Maham Sheikh, a registered child & youth worker, professional dancer, and wellness coach, encourages clients to be “present with their presence.”
For Sheikh, as well, progress in her mental health journey has meant looking internally.
“I was somebody who was looking for a sense of calm and a sense of connection in all the wrong places…I had no choice but to go within myself and take an inwards approach.”
She focuses on “micro-goals”, a day-to-day self-care routine and steps toward mental health maintenance. This includes watching what she says to herself and keeping a “back-pocket list” of things she enjoys doing.
With meditation and these other daily practices, she says, “You’re going to create a deep sense of equanimity within you.”
Yet she also highlights the importance of community and communication.
“When you’re thinking positive thoughts, you’re attracting yourself to positive experiences and people.”
For Sheikh, this means focussing on servitude, on ongoing learning, and on being inclusive.
All of these things matter to Lubna Khan, an enterprising mom and health coach in Toronto, Ontario. Khan shares her insights into coping with postpartum depression and supporting others through it.
“Society makes women feel like they messed up if they don’t have it all together,” she says. She sees her work as countering this through education about health and nutrition, and mental health advocacy.
“We have to be a good community,” she says. “We have to teach our children the right way.” In her view, this can mean everything from watching our diets to supporting a mom in our network.
For Canadians Nikhil Mukherjee, a producer, composer & mix engineer at Recording Arts Canada in London, Ontario, and Sir Louie, a firefighter-turned-social worker, audio engineer and rapper in Montreal, Quebec, a mix of self-care and support was integral for their career direction.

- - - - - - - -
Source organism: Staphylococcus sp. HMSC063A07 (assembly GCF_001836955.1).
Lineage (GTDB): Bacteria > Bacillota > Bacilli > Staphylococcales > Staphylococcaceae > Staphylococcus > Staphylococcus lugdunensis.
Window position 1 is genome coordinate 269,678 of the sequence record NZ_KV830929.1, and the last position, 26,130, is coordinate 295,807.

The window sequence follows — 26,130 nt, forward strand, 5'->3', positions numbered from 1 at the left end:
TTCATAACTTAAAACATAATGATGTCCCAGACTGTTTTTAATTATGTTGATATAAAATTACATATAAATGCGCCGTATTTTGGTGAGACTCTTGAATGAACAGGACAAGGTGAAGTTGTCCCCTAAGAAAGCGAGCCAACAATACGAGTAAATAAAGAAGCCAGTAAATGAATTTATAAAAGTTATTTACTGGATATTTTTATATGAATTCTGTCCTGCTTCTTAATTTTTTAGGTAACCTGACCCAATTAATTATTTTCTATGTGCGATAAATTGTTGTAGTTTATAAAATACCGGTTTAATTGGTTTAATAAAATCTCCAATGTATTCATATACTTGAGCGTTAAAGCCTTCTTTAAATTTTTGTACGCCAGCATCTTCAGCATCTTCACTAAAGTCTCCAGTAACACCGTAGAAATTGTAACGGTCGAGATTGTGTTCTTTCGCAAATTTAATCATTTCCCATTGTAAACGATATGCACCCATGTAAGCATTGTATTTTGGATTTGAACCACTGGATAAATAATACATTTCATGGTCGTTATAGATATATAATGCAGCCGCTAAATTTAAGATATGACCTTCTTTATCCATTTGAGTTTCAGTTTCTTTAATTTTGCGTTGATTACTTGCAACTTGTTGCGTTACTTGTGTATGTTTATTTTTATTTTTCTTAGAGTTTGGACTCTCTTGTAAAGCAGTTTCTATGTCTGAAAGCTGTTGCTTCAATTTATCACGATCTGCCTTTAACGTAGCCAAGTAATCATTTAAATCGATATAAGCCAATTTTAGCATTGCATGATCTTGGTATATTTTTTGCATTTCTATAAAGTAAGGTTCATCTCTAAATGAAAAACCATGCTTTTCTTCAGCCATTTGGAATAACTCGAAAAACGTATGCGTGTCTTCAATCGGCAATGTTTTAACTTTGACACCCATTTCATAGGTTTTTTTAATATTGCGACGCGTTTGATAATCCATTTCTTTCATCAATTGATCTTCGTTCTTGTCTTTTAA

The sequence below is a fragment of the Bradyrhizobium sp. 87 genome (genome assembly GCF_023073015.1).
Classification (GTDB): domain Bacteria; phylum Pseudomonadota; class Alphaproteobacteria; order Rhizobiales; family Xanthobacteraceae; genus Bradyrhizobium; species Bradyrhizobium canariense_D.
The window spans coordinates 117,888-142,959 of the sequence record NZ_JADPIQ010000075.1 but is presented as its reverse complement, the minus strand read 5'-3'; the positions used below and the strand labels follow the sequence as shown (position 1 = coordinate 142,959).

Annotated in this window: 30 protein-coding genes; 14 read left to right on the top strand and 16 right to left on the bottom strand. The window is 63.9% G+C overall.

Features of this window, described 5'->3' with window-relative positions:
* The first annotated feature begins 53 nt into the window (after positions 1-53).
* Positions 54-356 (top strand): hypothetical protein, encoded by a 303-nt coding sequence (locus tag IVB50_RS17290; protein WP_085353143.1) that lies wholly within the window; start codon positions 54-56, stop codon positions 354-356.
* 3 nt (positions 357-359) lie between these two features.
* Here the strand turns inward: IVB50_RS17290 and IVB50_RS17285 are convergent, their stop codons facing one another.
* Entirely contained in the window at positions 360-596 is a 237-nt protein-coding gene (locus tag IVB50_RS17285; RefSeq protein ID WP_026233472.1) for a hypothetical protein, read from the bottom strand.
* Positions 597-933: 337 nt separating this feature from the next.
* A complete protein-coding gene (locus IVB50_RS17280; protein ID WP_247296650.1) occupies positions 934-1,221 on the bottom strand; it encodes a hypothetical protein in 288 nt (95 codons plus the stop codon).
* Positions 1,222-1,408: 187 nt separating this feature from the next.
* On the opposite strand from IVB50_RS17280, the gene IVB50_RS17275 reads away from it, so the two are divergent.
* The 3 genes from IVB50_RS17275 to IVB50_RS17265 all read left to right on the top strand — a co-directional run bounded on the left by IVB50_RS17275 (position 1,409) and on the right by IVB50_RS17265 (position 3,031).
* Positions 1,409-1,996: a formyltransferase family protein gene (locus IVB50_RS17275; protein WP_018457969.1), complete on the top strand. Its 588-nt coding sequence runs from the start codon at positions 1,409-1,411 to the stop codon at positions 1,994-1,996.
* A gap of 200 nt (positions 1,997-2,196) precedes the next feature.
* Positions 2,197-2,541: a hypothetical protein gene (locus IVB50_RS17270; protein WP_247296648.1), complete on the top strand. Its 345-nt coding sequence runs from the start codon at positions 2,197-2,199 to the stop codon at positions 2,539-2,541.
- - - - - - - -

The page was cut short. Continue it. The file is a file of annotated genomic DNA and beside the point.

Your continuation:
Speaking with Aanchal Vash, Sir Louie says “Only I can define what a good life for myself is, and only you can define what a good life for yourself is.” Mukherjee echoes this, speaking of music as a field where “you have to take that risk of being unique,” and of rejecting “standardized masculinity.”
Sir Louie says his father, who worked in construction but pursued DJing as a passion, supported him in his switch from a business degree to a musical career.
He speaks at length about meditation as a practice. “The beautiful thing…is how simple it is. Meditation is that five minutes a day where I can centre in on myself, forget about the world around me, and just come in, find stillness, and find silence.”
For each of these speakers, and Reach Out Together, mental health means self-care, support, and above all, persistent practice.
Mukherjee and Sir Louie emphasize persistence in an upcoming track, Champions, with the words “Flowers grow after the rain.” Sir Louie explains, “No matter how dark today is, or how dark your week or life has been, trust me when I say it gets better.”